What will legal cannabis sales look like in New York City? Not even the biggest dispensary chain in the US knows.

People walk past the Weed World store on March 31, 2021, in Midtown New York
People walk past the Weed World store on March 31, 2021, in Midtown Manhattan, New York City. Despite the shop’s name, it doesn’t sell any products containing THC. Kena Betancur/AFP via Getty Images
  • As of March 31, 2021, cannabis became legal in New York City.
  • It’s still unclear when legal sales of cannabis will begin in America’s biggest market.
  • “We don’t know…and not just on the timeline,” Curaleaf exec Patrik Jonsson told Insider.

Cannabis has been legal in New York City since the end of March, but there’s still no way to legally purchase it.

What is expected to be America’s largest cannabis market is still stuck in limbo as New York legislators hammer out the details.

When will consumers be able to walk into a store and buy cannabis?

“We don’t know, we don’t know,” Patrik Jonsson, northeast regional president at Curaleaf, told Insider. “And not just on the timeline, but also what we’re going to be allowed to do,” he said.

Curaleaf is among the top cannabis MSOs, or multi-state operators, in the United States, according to The Motley Fool. It has over 100 dispensaries in 23 states, including New York State where it operates several medical dispensaries.

Jonsson is responsible for overseeing Curaleaf’s business in Connecticut, Maine, Maryland, Massachusetts, New Jersey, New York and Vermont. He said working on New York City right now is “kind of a moving target,” because it’s impossible to plan for the future without knowing what the regulations will be.

“We’re kind of hedging our bets on how big, how small, how quick,” Jonsson said. “‘Cause none of that is set in stone. We don’t know if we’re allowed to be in one location. Are we allowed two locations? Can it be three locations?”

People in line at Rocky Mountain Cannabis Store, a cannabis dispensary in Dinosaur, Colorado.
In Colorado, cannabis has been legal and regulated for sale in stores since January 2014. Visions of America/Joe Sohm/Universal Images Group via Getty Images

Cannabis laws vary dramatically from state to state, and New York is in a unique position where two of the surrounding states (New Jersey and Connecticut) are concurrently writing their own regulation on adult cannabis use.

In New York, for instance, only existing medical cannabis producers – like Curaleaf – will be able to both cultivate and sell cannabis. New entrants to the recreational market will have to choose to either cultivate or sell, not both.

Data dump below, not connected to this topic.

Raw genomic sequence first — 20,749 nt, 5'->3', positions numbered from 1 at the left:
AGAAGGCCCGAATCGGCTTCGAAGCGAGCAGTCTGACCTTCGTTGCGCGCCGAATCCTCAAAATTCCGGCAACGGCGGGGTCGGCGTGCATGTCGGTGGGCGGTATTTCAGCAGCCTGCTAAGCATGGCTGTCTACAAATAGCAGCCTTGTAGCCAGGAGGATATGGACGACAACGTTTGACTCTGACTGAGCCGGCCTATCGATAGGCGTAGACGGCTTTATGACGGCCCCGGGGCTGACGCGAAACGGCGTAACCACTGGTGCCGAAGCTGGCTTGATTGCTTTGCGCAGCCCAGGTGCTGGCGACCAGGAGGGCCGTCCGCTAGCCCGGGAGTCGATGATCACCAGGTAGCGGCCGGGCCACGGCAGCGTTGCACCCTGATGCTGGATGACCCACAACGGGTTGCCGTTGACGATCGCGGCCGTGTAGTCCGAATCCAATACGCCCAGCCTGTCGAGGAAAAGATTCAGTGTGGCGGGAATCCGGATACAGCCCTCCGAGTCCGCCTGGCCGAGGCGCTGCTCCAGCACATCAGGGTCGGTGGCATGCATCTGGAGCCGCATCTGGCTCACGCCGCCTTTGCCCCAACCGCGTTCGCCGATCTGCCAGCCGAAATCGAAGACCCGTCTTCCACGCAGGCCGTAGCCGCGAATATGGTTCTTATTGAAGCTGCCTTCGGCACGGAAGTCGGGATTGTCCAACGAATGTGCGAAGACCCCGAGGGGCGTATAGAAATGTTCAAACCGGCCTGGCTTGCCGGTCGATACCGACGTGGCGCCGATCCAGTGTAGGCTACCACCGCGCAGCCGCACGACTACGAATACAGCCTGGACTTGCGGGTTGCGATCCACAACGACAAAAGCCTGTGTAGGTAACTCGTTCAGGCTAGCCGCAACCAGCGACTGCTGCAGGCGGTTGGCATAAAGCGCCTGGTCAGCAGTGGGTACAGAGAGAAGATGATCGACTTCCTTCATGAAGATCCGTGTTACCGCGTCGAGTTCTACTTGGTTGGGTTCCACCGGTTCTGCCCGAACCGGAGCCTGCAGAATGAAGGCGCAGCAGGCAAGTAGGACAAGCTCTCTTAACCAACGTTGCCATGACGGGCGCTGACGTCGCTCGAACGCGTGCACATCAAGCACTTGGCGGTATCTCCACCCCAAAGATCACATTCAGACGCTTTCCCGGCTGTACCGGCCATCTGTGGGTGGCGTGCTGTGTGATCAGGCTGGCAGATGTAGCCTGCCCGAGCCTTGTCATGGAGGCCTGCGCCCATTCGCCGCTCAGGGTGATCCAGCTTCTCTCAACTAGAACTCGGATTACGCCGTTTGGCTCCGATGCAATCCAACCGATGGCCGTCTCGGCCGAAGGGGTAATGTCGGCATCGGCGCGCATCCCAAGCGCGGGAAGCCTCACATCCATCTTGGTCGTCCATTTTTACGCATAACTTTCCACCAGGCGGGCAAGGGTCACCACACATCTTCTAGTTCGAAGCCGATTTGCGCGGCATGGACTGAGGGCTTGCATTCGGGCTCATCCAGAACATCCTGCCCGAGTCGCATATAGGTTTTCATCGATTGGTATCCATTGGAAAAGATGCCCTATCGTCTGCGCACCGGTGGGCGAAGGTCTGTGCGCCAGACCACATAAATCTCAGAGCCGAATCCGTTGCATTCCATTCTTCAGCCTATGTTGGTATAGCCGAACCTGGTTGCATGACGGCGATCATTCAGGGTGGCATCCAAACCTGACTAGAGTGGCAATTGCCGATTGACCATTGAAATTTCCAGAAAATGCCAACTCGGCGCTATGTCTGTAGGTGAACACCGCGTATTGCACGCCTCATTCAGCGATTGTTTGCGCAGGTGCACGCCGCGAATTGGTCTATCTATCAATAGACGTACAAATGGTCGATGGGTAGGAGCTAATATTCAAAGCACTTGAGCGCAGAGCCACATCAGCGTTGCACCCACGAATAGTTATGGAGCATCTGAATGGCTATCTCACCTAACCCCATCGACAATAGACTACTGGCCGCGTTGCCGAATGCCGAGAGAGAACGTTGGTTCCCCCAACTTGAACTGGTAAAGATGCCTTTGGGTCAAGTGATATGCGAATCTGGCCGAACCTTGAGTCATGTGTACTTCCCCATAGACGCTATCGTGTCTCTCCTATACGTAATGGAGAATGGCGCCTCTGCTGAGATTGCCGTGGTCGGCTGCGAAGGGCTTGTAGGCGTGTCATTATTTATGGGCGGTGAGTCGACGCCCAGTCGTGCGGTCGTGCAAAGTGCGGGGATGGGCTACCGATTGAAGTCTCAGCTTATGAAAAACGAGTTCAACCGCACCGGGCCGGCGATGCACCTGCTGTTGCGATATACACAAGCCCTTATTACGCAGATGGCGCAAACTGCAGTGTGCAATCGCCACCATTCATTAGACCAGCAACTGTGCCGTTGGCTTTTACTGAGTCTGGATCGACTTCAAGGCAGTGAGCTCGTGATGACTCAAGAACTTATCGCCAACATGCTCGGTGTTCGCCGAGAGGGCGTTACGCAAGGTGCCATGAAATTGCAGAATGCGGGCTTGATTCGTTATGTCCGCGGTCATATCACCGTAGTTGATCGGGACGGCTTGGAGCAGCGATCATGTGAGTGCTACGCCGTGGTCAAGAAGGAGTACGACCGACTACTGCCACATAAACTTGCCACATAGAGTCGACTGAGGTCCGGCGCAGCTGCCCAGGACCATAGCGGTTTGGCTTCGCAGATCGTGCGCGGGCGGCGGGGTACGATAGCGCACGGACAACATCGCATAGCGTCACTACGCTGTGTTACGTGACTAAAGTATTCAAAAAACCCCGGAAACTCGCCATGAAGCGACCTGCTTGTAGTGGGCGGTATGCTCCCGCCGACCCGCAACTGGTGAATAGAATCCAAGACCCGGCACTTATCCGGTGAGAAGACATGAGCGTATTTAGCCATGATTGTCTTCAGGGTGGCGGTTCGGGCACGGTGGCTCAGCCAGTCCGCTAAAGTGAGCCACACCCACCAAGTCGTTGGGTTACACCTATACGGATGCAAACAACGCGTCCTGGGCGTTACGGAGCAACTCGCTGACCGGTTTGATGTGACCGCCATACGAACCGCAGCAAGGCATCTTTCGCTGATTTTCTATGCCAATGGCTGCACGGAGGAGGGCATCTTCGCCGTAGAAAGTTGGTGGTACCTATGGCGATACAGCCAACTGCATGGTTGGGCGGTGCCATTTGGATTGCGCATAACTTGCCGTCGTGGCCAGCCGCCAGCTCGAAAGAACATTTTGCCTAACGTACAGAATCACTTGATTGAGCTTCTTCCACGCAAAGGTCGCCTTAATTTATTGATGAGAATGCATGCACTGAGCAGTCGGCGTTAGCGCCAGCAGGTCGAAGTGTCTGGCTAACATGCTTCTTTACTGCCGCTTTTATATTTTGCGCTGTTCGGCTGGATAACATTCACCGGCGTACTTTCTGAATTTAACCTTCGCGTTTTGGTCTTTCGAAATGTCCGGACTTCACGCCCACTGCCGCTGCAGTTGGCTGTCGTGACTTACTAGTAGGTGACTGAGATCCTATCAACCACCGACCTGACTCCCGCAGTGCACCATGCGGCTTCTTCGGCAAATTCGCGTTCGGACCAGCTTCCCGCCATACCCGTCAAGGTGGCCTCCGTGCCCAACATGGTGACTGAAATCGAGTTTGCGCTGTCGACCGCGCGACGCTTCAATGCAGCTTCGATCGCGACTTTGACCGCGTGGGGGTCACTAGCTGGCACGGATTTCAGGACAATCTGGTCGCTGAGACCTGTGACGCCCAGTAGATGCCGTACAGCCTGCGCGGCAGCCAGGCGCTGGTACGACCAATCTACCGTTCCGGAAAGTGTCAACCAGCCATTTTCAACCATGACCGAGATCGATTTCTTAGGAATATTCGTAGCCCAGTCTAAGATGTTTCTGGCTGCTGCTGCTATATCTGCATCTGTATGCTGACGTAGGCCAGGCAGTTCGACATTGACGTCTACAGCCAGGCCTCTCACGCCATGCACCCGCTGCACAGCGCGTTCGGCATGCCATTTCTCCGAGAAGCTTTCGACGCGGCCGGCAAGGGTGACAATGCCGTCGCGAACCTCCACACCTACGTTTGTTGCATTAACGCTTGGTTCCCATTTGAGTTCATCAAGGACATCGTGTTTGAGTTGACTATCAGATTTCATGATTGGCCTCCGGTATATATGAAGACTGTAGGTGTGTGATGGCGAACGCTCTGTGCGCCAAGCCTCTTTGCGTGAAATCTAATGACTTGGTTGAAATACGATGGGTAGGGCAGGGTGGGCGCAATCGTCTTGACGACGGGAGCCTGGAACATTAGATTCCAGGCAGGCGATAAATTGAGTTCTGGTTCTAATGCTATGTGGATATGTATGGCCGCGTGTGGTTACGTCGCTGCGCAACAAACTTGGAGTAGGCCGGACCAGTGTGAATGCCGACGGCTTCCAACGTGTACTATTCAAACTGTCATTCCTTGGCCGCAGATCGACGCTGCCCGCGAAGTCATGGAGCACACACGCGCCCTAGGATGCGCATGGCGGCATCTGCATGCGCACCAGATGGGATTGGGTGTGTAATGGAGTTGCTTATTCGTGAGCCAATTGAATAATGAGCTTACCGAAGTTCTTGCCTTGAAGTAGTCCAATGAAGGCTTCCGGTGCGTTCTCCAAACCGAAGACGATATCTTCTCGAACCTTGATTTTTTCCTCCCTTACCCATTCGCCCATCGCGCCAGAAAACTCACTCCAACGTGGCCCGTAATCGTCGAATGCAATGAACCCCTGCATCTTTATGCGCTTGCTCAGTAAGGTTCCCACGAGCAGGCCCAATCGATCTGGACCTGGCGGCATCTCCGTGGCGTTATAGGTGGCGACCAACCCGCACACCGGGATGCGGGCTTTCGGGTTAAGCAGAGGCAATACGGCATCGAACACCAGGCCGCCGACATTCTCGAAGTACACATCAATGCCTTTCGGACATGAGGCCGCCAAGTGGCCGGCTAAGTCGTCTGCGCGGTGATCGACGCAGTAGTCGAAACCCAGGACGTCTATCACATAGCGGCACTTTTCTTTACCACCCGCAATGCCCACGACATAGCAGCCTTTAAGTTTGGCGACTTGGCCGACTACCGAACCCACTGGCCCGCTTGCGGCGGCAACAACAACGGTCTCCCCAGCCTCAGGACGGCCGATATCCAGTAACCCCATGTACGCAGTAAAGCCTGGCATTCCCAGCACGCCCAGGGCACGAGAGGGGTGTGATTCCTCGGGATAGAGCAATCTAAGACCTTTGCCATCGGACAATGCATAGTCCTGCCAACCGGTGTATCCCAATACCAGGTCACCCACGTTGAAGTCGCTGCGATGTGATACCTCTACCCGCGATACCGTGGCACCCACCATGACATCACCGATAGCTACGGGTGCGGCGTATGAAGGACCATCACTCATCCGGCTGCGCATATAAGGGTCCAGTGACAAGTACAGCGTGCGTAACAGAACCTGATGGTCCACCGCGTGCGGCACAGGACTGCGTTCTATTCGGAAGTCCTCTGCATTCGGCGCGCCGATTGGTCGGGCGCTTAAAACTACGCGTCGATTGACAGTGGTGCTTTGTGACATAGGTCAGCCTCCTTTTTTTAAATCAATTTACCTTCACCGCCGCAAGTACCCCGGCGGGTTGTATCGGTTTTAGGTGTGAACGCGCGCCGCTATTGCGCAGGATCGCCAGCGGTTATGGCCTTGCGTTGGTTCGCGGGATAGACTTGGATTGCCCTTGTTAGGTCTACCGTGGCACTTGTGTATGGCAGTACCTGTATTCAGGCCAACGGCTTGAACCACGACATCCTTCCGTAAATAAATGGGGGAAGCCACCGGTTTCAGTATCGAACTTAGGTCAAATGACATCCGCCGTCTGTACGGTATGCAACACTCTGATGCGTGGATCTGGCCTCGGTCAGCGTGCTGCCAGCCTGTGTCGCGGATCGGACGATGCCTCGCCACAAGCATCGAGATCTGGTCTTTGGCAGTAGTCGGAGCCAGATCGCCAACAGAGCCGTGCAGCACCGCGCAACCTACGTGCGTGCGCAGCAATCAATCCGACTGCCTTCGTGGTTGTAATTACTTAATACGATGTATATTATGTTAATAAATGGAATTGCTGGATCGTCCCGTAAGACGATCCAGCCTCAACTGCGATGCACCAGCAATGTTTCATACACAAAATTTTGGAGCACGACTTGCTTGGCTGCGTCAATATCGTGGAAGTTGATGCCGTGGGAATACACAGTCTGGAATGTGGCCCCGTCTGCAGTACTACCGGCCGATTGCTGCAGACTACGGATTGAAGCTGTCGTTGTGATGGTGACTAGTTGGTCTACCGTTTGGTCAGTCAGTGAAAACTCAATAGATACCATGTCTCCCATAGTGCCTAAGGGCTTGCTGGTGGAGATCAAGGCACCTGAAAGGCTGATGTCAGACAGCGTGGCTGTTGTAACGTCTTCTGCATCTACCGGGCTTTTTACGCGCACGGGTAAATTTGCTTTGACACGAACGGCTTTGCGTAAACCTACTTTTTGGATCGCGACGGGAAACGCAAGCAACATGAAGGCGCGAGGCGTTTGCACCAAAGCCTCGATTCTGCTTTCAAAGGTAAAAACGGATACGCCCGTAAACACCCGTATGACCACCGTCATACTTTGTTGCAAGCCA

But without knowing what type of retail stores will be allowed, how many will be allowed, and how they’ll operate – to say nothing of not knowing when they’ll be able to open for business – potential retailers are being more careful before diving in.

“Obviously the prices are pretty steep in a place like Manhattan,” Jonsson said. “So, we’re looking for locations, but we’re also going to be strategic on how do we hold that location without knowing for sure if it’s a location we’re actually going to be able to use. That’s a game that all the current operators are looking at.”

Manhattan retail was hit particularly hard during the height of the COVID pandemic, with tourism and commuters simultaneously disappearing from major sections of midtown and downtown Manhattan. Chains like Starbucks closed dozens of stores, many small businesses shuttered for good, and some new entrants are using that as an opportunity to get a foothold in New York City.

It’s unclear if cannabis dispensaries will be able to take advantage of the current glut of open Manhattan retail space.

Jonsson said that Curaleaf is currently anticipating retail sales to open in New York starting in early 2023, but he’s hoping it’ll be sooner given Gov. Kathy Hochul’s recent fast-tracking initiative and subsequent council appointments.

When asked last week by Insider senior politics reporter Jake Lahut when retail cannabis sales will begin, Hochul declined to comment. In a follow up email, deputy communications director for economic development Jason Gough similarly declined to offer a timeline.

“We will continue to work expeditiously to bring this new industry to life safely,” Gough said.

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